According to the 2000 U.S. Census, 46.5 million Americans claimed German ancestry, making Germans the largest nationality group in the United States.
There was no nation called Germany prior to 1871. The ancestors of today's German Americans who immigrated prior to 1871 came from nation-states in the German-speaking regions of Western Europe, such as Brandenburg (Prussia), Saxony, Hesse, Rhineland, and Bavaria.
The German states
Like the rest of Europe, the German states were shaken up in 1517, when German priest and scholar Martin Luther (1483–1546) challenged the Roman Catholic Church. Luther believed that people should follow the Bible, not the pope. His call for reform brought about the rise of Protestant churches throughout Europe. Religious conflicts brought war to the German states, but eventually each German state was allowed to choose its own religion.
Religious freedom in the sixteenth century resulted in the rise of new forms of Protestantism . Calvinism, the strict “puritanical” form of Protestantism established by Swiss theologian John Calvin (1509–1564) was very popular throughout the German states. Also popular were “plain churches,” which included the Anabaptists, Mennonites, Amish, German Brethren or Dunkards (so called for the way they baptized members by dunking them), and the Society of Friends, also called Quakers . All the plain church groups were nonviolent and believed that knowledge of God must come from within oneself. To them, the rituals of existing churches were a hindrance to true faith.
With more Protestants taking control over their own countries in the late sixteenth century, the Roman Catholic rulers armed for war. The Thirty Years’ War began in 1618, and by the time it ended an estimated one-third of the population of the German states had died. When a peace agreement finally ended the fighting, there were three hundred independent German states, many only the size of a small city. The small states were often unable to defend themselves. Fearing the ongoing violence and uncertainty, Germans began to emigrate.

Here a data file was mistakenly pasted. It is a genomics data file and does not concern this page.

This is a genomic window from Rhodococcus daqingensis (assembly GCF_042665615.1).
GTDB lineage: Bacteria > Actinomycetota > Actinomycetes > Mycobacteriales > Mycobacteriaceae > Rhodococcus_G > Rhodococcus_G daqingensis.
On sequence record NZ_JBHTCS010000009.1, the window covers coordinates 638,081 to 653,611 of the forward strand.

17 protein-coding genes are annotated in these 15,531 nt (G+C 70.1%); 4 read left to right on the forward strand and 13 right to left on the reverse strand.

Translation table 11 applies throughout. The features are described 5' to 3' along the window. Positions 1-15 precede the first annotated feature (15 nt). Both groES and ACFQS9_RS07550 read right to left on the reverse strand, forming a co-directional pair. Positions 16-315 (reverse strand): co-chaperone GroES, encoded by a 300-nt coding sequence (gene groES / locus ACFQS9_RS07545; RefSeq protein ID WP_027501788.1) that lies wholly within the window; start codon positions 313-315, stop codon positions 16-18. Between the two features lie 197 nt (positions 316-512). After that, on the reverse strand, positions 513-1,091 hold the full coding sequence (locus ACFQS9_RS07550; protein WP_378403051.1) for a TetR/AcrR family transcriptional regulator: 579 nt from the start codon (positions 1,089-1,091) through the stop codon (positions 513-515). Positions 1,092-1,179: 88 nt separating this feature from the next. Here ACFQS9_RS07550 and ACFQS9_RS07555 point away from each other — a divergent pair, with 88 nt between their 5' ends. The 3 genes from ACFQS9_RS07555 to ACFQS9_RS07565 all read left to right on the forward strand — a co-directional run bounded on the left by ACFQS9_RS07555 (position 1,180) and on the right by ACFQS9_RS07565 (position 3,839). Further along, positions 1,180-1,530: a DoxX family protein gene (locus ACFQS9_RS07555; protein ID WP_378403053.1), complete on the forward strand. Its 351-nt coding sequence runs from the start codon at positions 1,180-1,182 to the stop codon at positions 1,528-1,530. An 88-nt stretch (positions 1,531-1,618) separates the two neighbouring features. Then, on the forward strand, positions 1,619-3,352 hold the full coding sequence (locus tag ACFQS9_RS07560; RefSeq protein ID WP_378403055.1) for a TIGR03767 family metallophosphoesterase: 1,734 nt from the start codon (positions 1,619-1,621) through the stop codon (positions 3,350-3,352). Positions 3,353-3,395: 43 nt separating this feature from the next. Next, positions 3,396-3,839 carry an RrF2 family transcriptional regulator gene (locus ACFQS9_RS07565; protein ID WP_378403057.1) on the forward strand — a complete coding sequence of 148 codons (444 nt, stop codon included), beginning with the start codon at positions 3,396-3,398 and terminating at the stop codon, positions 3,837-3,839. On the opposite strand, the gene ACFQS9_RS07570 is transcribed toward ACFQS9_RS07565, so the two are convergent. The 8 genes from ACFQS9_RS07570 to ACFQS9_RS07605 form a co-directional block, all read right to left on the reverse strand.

Colonial immigration and the Pennsylvania Dutch
From sixty-five thousand to one hundred thousand German-speaking people made their way to the United States during the colonial era (before 1776). The first immigrants joined the Quakers in the British colony of Pennsylvania , which had been founded as a holy commonwealth characterized by peace, brotherly love, and religious toleration. In 1638, thirteen families, mostly Mennonites from the Rhineland, sailed for Philadelphia. There they established Germantown, where they built stone houses and a church and created a successful linen-weaving business. Other German families joined them, and soon Germantown was a community of three thousand people.
Germantown was just the beginning of the settlement of large portions of Pennsylvania by German-speaking people. The first settlers in Pennsylvania sent home glowing reports of the new colony, leading more people to make the journey. Pennsylvania's population was one-third German by the time of the American Revolution (1775–83).
The Germans in Pennsylvania have come to be known as the Pennsylvania Dutch. Despite the name, they are not from the Netherlands. In the German language, the word for “German” is Deutsch (pronounced “doytch”), and other settlers probably mistook the German word for the English “Dutch.” Although many people associate the Pennsylvania Dutch with the Amish population, the term actually includes all German-speaking immigrants who settled in Pennsylvania.